“Pedestrianization of streets can significantly increase the sales volume of small businesses,” explains Yuji Yoshimura, an expert in urban planning at the University of Tokyo and lead author of the study. The study found that people generally prefer car-free areas for activities such as shopping. In addition, the decrease in the number of vehicles also positively affects restaurants and cafes.
“Our results are useful for policymakers to explain changes to retailers located on pedestrian-only streets,” the study concludes. “In addition, pedestrianization actions have broad positive impacts beyond revenue from retailers. For example, positive impacts on people’s mood and mental health have been described; and pedestrianization also helps to reduce negative environmental effects, such as air or noise pollution.”
resistance to pedestrianization
Not so long ago, the streets of Amsterdam, Copenhagen and Malmo were crowded with motor vehicles and exhaust fumes polluted the air. But in recent years these cities have taken a very different approach to transportation that has dramatically reduced the role of cars. When the local government began testing traffic regulation strategies, it encountered resistance from citizens. However, it is necessary to experiment with these measures to reduce traffic in the area. The pedestrianization of its main shopping street in the Danish capital provoked protests and demonstrations in 1962 that went down in history.
Although Copenhagen is a capital and has cars on the streets, it is one of the least congested cities in Europe. The INRIX index reveals that drivers in Copenhagen spend just 32 hours stuck in traffic per year, which is significantly less than residents of Stockholm (102 hours) and London (156 hours). Although Copenhagen does not have numerous pedestrian streets like other cities. To reduce the number of cars on the streets, other methods have been used, such as emphasizing public transport and making cycling a viable option.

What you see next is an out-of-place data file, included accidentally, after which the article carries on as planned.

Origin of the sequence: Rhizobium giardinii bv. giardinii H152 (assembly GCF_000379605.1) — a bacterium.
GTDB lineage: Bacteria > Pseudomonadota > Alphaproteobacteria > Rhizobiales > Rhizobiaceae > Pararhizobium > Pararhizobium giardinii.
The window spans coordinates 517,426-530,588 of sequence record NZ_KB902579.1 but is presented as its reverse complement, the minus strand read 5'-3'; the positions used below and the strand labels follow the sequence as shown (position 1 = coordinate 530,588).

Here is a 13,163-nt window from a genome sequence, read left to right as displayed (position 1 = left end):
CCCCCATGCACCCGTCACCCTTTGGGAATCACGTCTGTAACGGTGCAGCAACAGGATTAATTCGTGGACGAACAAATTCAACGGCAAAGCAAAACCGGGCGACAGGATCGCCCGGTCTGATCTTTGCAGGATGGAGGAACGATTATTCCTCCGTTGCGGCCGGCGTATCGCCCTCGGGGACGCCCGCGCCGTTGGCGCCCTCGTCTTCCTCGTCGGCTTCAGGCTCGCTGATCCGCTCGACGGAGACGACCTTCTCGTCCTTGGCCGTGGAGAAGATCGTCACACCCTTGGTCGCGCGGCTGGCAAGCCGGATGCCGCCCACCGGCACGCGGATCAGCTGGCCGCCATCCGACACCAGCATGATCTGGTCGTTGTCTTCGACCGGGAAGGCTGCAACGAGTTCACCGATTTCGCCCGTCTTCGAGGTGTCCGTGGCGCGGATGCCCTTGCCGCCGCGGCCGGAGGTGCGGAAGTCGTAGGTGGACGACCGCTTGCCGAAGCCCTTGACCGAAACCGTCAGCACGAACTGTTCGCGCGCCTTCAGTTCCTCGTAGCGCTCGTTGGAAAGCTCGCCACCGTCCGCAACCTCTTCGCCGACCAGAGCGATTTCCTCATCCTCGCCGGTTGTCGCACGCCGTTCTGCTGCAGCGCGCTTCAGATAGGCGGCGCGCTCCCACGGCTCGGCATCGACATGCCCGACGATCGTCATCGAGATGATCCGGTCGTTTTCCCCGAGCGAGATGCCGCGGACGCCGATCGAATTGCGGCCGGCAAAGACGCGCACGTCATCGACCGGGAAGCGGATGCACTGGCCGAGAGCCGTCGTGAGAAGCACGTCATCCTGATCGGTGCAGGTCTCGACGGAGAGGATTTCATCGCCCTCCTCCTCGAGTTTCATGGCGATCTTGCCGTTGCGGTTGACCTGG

The city of Barcelona is to be commended for its massive commitment to cycling infrastructure
With around 400 kilometers of exclusive cycle paths, more and more people are using bicycles as their preferred means of transport. “Roads with heavy car traffic are bad for cyclists and they tend to avoid them. This can be compensated with its own infrastructure for bicycles. In addition, the type of cycle path is important: protected lanes can make any road good for cyclists, they are more direct and have fewer intersections”, he explains. Mogens Fosgerau, economist and researcher at the University of Copenhagen and author of the study describing the value generated by cycle paths in the Danish capital.
“The results of our research show that the provision of cycling infrastructure can lead to greater use of bicycles”, adds the researcher. In addition, for every kilometer of bike lanes built in Copenhagen, 400,000 euros are generated annually in benefits. “There are direct benefits for cyclists, in terms of time and comfort, for public health, through reduced costs derived from a healthier population, and for safety, by reducing the cost of accidents. The net benefit is large and positive.”
With information from climatica.lamarea.com